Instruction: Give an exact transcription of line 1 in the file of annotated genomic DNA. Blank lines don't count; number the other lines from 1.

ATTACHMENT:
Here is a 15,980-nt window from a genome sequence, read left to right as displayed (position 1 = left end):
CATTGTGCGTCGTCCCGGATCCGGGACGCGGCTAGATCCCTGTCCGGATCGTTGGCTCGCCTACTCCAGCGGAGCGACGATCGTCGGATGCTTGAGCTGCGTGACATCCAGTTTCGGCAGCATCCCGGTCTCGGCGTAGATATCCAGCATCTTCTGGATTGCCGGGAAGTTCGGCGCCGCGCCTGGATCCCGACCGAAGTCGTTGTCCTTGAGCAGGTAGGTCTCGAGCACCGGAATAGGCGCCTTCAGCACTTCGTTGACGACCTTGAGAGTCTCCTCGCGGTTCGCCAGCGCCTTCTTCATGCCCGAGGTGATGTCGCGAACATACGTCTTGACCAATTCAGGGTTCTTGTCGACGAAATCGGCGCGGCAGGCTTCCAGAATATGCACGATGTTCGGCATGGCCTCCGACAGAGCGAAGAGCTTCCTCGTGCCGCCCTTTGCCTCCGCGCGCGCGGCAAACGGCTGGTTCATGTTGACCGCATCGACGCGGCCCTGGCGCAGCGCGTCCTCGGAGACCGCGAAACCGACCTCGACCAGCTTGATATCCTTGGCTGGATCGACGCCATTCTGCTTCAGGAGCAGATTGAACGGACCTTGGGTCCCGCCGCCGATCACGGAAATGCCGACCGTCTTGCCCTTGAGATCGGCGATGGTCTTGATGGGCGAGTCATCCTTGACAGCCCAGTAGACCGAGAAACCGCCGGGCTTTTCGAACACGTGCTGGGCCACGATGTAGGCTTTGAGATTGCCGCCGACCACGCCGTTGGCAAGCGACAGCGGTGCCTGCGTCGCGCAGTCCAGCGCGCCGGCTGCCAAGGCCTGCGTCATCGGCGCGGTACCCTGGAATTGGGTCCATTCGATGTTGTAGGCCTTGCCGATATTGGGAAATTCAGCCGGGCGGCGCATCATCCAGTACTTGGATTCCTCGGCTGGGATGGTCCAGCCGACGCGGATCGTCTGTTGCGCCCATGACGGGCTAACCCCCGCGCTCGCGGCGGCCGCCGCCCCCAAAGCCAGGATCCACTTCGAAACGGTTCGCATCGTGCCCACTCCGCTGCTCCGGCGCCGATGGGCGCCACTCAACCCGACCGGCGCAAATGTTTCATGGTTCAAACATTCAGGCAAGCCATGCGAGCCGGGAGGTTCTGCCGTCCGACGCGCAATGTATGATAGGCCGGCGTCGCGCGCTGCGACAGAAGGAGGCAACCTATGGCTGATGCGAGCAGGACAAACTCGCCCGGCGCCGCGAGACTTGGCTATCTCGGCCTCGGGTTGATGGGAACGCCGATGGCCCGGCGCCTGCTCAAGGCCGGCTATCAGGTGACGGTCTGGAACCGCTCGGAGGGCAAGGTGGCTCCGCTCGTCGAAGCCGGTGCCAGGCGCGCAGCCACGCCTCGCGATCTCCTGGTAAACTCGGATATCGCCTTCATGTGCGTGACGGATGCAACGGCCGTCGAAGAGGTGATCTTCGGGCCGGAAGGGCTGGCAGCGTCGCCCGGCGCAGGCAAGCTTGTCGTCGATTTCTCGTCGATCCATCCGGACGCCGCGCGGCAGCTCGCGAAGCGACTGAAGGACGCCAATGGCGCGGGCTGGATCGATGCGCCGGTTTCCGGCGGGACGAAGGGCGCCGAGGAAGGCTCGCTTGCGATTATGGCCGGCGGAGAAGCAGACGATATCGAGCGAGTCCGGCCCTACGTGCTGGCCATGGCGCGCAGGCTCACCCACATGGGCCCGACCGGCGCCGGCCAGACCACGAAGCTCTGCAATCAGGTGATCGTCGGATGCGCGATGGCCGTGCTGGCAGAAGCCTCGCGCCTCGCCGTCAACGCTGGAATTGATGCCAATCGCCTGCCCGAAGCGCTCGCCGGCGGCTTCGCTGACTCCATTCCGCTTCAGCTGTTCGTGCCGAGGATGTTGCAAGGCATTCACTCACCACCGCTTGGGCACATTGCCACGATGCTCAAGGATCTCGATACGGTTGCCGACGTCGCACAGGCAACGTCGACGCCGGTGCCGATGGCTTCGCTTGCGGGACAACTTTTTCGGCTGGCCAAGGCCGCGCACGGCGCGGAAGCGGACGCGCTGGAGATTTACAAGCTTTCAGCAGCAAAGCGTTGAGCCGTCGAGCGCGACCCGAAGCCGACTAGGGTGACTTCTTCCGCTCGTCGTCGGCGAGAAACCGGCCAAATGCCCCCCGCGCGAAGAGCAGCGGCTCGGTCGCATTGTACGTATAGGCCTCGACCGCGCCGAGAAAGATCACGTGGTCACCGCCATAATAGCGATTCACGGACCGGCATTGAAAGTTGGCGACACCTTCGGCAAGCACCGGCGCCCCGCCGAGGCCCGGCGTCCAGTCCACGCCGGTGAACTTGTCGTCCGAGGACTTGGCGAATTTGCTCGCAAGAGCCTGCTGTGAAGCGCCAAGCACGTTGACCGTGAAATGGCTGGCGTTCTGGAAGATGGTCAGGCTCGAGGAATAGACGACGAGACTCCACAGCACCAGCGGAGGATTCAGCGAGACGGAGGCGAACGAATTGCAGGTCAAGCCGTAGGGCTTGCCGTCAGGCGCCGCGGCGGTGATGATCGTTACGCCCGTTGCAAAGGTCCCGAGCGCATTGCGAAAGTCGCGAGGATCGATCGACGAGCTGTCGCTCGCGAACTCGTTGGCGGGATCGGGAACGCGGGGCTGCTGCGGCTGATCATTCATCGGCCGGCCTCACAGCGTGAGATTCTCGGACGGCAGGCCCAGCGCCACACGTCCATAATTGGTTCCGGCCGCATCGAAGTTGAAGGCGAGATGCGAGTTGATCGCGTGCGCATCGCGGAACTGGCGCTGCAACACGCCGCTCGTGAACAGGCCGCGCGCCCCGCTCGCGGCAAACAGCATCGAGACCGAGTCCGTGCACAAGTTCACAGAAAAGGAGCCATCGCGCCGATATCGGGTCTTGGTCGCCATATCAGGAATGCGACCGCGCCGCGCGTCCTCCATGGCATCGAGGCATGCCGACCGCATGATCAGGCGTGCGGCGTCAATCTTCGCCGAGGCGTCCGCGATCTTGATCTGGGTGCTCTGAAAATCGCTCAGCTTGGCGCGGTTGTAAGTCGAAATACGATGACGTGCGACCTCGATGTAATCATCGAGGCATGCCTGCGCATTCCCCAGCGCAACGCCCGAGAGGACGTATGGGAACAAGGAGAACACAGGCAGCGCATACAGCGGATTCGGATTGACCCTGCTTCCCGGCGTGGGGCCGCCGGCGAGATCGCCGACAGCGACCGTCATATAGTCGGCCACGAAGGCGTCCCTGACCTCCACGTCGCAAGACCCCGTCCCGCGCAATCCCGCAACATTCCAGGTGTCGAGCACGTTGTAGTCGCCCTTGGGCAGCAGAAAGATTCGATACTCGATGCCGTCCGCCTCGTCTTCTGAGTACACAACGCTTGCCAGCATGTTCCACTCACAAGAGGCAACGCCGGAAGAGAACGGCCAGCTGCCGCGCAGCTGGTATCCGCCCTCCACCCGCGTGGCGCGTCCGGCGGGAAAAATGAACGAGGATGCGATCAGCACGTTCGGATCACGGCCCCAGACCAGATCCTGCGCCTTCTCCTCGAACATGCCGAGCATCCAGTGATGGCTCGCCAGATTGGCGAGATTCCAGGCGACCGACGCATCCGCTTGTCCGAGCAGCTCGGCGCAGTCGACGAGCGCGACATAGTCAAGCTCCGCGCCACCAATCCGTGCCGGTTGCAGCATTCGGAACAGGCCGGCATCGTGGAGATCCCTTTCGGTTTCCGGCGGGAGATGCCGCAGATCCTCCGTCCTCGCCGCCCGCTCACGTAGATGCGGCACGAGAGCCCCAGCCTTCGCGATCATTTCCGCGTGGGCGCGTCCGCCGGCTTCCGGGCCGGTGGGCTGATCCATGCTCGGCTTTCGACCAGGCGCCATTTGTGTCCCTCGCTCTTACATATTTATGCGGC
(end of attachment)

Here is a 15,980-nt window from a genome sequence, read left to right as displayed (position 1 = left end):